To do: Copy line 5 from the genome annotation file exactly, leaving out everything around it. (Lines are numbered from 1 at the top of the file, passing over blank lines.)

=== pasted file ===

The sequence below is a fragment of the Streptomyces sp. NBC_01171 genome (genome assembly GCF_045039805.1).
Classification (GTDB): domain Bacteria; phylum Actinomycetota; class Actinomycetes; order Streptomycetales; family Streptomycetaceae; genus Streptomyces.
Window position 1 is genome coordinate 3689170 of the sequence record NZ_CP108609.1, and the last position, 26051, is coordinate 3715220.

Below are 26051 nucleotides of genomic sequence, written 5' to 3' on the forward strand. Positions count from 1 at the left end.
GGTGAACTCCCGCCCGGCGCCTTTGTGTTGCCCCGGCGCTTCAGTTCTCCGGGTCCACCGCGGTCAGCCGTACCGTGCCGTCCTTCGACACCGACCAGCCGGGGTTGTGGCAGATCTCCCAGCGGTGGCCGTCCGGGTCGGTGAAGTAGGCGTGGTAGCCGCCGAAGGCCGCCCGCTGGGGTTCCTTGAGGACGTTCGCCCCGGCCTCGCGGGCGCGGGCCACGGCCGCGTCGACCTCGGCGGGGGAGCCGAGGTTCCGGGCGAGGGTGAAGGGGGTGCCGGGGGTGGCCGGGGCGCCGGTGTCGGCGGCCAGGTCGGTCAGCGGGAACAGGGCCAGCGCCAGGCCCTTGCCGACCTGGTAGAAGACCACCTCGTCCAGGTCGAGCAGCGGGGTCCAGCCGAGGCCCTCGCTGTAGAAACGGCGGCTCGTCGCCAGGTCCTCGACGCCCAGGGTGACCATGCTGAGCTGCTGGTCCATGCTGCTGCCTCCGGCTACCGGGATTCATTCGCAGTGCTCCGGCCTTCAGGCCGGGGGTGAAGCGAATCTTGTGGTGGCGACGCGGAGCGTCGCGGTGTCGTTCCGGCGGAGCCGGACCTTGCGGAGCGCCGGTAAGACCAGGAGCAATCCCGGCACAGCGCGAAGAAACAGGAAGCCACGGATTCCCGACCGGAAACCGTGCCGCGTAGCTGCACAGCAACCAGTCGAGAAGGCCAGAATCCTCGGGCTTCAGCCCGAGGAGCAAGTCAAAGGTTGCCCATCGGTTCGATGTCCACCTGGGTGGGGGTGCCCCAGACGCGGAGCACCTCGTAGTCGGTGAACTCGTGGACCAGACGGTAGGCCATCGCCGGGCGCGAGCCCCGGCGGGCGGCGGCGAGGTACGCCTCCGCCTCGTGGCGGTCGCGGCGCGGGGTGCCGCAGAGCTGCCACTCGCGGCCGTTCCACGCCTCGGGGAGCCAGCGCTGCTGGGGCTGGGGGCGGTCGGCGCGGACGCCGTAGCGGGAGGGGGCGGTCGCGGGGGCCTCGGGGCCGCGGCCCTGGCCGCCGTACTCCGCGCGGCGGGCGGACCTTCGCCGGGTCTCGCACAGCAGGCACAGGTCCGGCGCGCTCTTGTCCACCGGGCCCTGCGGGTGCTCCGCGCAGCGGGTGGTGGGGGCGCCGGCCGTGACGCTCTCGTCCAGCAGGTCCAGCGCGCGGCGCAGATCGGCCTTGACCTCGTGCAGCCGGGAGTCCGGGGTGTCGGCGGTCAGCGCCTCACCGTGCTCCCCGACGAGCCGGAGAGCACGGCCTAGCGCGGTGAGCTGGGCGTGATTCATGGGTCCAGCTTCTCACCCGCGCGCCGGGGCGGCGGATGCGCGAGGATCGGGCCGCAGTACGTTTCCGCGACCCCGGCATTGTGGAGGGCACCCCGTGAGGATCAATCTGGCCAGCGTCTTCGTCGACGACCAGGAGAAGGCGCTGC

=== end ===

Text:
GGTGAACTCCCGCCCGGCGCCTTTGTGTTGCCCCGGCGCTTCAGTTCTCCGGGTCCACCGCGGTCAGCCGTACCGTGCCGTCCTTCGACACCGACCAGCCGGGGTTGTGGCAGATCTCCCAGCGGTGGCCGTCCGGGTCGGTGAAGTAGGCGTGGTAGCCGCCGAAGGCCGCCCGCTGGGGTTCCTTGAGGACGTTCGCCCCGGCCTCGCGGGCGCGGGCCACGGCCGCGTCGACCTCGGCGGGGGAGCCGAGGTTCCGGGCGAGGGTGAAGGGGGTGCCGGGGGTGGCCGGGGCGCCGGTGTCGGCGGCCAGGTCGGTCAGCGGGAACAGGGCCAGCGCCAGGCCCTTGCCGACCTGGTAGAAGACCACCTCGTCCAGGTCGAGCAGCGGGGTCCAGCCGAGGCCCTCGCTGTAGAAACGGCGGCTCGTCGCCAGGTCCTCGACGCCCAGGGTGACCATGCTGAGCTGCTGGTCCATGCTGCTGCCTCCGGCTACCGGGATTCATTCGCAGTGCTCCGGCCTTCAGGCCGGGGGTGAAGCGAATCTTGTGGTGGCGACGCGGAGCGTCGCGGTGTCGTTCCGGCGGAGCCGGACCTTGCGGAGCGCCGGTAAGACCAGGAGCAATCCCGGCACAGCGCGAAGAAACAGGAAGCCACGGATTCCCGACCGGAAACCGTGCCGCGTAGCTGCACAGCAACCAGTCGAGAAGGCCAGAATCCTCGGGCTTCAGCCCGAGGAGCAAGTCAAAGGTTGCCCATCGGTTCGATGTCCACCTGGGTGGGGGTGCCCCAGACGCGGAGCACCTCGTAGTCGGTGAACTCGTGGACCAGACGGTAGGCCATCGCCGGGCGCGAGCCCCGGCGGGCGGCGGCGAGGTACGCCTCCGCCTCGTGGCGGTCGCGGCGCGGGGTGCCGCAGAGCTGCCACTCGCGGCCGTTCCACGCCTCGGGGAGCCAGCGCTGCTGGGGCTGGGGGCGGTCGGCGCGGACGCCGTAGCGGGAGGGGGCGGTCGCGGGGGCCTCGGGGCCGCGGCCCTGGCCGCCGTACTCCGCGCGGCGGGCGGACCTTCGCCGGGTCTCGCACAGCAGGCACAGGTCCGGCGCGCTCTTGTCCACCGGGCCCTGCGGGTGCTCCGCGCAGCGGGTGGTGGGGGCGCCGGCCGTGACGCTCTCGTCCAGCAGGTCCAGCGCGCGGCGCAGATCGGCCTTGACCTCGTGCAGCCGGGAGTCCGGGGTGTCGGCGGTCAGCGCCTCACCGTGCTCCCCGACGAGCCGGAGAGCACGGCCTAGCGCGGTGAGCTGGGCGTGATTCATGGGTCCAGCTTCTCACCCGCGCGCCGGGGCGGCGGATGCGCGAGGATCGGGCCGCAGTACGTTTCCGCGACCCCGGCATTGTGGAGGGCACCCCGTGAGGATCAATCTGGCCAGCGTCTTCGTCGACGACCAGGAGAAGGCGCTGC